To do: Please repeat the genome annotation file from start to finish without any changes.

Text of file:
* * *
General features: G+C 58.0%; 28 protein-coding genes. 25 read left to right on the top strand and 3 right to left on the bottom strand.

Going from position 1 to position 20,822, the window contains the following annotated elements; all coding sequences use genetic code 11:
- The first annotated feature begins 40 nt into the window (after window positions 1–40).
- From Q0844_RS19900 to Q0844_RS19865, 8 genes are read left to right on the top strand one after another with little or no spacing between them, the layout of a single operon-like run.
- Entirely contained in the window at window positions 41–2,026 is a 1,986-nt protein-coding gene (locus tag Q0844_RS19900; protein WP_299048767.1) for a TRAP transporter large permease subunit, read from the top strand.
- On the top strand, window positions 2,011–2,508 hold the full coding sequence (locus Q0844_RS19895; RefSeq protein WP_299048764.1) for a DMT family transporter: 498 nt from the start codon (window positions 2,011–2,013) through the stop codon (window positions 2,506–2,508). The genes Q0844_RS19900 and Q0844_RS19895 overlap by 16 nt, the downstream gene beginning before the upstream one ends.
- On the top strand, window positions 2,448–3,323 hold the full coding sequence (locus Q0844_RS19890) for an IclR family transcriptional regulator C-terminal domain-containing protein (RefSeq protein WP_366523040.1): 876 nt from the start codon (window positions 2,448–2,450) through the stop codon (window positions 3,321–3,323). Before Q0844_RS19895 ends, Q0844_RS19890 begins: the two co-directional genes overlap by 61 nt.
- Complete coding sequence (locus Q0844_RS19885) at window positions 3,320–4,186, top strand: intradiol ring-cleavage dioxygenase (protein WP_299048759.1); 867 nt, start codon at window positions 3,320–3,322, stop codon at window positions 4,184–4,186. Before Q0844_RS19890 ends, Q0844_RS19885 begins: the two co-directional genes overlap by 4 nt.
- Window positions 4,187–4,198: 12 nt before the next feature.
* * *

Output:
General features: G+C 58.0%; 28 protein-coding genes. 25 read left to right on the top strand and 3 right to left on the bottom strand.

Going from position 1 to position 20,822, the window contains the following annotated elements; all coding sequences use genetic code 11:
- The first annotated feature begins 40 nt into the window (after window positions 1–40).
- From Q0844_RS19900 to Q0844_RS19865, 8 genes are read left to right on the top strand one after another with little or no spacing between them, the layout of a single operon-like run.
- Entirely contained in the window at window positions 41–2,026 is a 1,986-nt protein-coding gene (locus tag Q0844_RS19900; protein WP_299048767.1) for a TRAP transporter large permease subunit, read from the top strand.
- On the top strand, window positions 2,011–2,508 hold the full coding sequence (locus Q0844_RS19895; RefSeq protein WP_299048764.1) for a DMT family transporter: 498 nt from the start codon (window positions 2,011–2,013) through the stop codon (window positions 2,506–2,508). The genes Q0844_RS19900 and Q0844_RS19895 overlap by 16 nt, the downstream gene beginning before the upstream one ends.
- On the top strand, window positions 2,448–3,323 hold the full coding sequence (locus Q0844_RS19890) for an IclR family transcriptional regulator C-terminal domain-containing protein (RefSeq protein WP_366523040.1): 876 nt from the start codon (window positions 2,448–2,450) through the stop codon (window positions 3,321–3,323). Before Q0844_RS19895 ends, Q0844_RS19890 begins: the two co-directional genes overlap by 61 nt.
- Complete coding sequence (locus Q0844_RS19885) at window positions 3,320–4,186, top strand: intradiol ring-cleavage dioxygenase (protein WP_299048759.1); 867 nt, start codon at window positions 3,320–3,322, stop codon at window positions 4,184–4,186. Before Q0844_RS19890 ends, Q0844_RS19885 begins: the two co-directional genes overlap by 4 nt.
- Window positions 4,187–4,198: 12 nt before the next feature.